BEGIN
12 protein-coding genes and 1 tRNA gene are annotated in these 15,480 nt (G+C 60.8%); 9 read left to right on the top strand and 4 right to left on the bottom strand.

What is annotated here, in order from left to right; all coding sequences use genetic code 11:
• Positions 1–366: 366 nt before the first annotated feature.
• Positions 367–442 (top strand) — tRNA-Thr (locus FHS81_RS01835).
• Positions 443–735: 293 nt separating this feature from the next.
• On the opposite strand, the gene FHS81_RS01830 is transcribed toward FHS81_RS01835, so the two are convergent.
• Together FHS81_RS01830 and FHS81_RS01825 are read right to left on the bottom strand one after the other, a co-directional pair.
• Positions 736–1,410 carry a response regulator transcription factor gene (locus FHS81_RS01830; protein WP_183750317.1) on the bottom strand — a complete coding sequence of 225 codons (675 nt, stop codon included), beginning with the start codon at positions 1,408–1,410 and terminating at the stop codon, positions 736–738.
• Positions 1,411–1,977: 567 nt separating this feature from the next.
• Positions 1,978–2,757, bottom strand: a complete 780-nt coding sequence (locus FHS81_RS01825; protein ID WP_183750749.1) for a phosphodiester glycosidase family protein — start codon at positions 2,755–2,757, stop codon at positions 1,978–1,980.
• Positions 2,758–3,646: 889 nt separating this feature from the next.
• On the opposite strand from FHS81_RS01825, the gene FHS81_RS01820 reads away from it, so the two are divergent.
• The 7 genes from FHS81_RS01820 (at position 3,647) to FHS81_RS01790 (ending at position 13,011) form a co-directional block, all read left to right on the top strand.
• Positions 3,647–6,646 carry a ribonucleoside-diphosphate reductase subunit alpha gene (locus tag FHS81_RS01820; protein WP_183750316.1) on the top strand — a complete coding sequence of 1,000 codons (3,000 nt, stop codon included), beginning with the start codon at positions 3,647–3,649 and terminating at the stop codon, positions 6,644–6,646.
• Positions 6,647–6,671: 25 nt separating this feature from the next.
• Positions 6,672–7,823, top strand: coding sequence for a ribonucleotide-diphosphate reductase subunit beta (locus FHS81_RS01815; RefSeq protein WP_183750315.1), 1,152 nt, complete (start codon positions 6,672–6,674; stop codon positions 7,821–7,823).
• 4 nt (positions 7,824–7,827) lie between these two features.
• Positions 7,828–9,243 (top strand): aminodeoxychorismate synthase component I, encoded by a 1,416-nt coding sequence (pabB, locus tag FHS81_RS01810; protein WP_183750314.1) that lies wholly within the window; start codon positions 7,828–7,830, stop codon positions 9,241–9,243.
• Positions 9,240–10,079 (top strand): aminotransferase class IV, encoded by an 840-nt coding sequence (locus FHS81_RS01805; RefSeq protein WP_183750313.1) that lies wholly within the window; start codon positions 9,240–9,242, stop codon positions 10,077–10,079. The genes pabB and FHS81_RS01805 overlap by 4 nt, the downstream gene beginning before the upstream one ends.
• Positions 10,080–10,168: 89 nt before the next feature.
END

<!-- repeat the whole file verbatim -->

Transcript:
12 protein-coding genes and 1 tRNA gene are annotated in these 15,480 nt (G+C 60.8%); 9 read left to right on the top strand and 4 right to left on the bottom strand.

What is annotated here, in order from left to right; all coding sequences use genetic code 11:
• Positions 1–366: 366 nt before the first annotated feature.
• Positions 367–442 (top strand) — tRNA-Thr (locus FHS81_RS01835).
• Positions 443–735: 293 nt separating this feature from the next.
• On the opposite strand, the gene FHS81_RS01830 is transcribed toward FHS81_RS01835, so the two are convergent.
• Together FHS81_RS01830 and FHS81_RS01825 are read right to left on the bottom strand one after the other, a co-directional pair.
• Positions 736–1,410 carry a response regulator transcription factor gene (locus FHS81_RS01830; protein WP_183750317.1) on the bottom strand — a complete coding sequence of 225 codons (675 nt, stop codon included), beginning with the start codon at positions 1,408–1,410 and terminating at the stop codon, positions 736–738.
• Positions 1,411–1,977: 567 nt separating this feature from the next.
• Positions 1,978–2,757, bottom strand: a complete 780-nt coding sequence (locus FHS81_RS01825; protein ID WP_183750749.1) for a phosphodiester glycosidase family protein — start codon at positions 2,755–2,757, stop codon at positions 1,978–1,980.
• Positions 2,758–3,646: 889 nt separating this feature from the next.
• On the opposite strand from FHS81_RS01825, the gene FHS81_RS01820 reads away from it, so the two are divergent.
• The 7 genes from FHS81_RS01820 (at position 3,647) to FHS81_RS01790 (ending at position 13,011) form a co-directional block, all read left to right on the top strand.
• Positions 3,647–6,646 carry a ribonucleoside-diphosphate reductase subunit alpha gene (locus tag FHS81_RS01820; protein WP_183750316.1) on the top strand — a complete coding sequence of 1,000 codons (3,000 nt, stop codon included), beginning with the start codon at positions 3,647–3,649 and terminating at the stop codon, positions 6,644–6,646.
• Positions 6,647–6,671: 25 nt separating this feature from the next.
• Positions 6,672–7,823, top strand: coding sequence for a ribonucleotide-diphosphate reductase subunit beta (locus FHS81_RS01815; RefSeq protein WP_183750315.1), 1,152 nt, complete (start codon positions 6,672–6,674; stop codon positions 7,821–7,823).
• 4 nt (positions 7,824–7,827) lie between these two features.
• Positions 7,828–9,243 (top strand): aminodeoxychorismate synthase component I, encoded by a 1,416-nt coding sequence (pabB, locus tag FHS81_RS01810; protein WP_183750314.1) that lies wholly within the window; start codon positions 7,828–7,830, stop codon positions 9,241–9,243.
• Positions 9,240–10,079 (top strand): aminotransferase class IV, encoded by an 840-nt coding sequence (locus FHS81_RS01805; RefSeq protein WP_183750313.1) that lies wholly within the window; start codon positions 9,240–9,242, stop codon positions 10,077–10,079. The genes pabB and FHS81_RS01805 overlap by 4 nt, the downstream gene beginning before the upstream one ends.
• Positions 10,080–10,168: 89 nt before the next feature.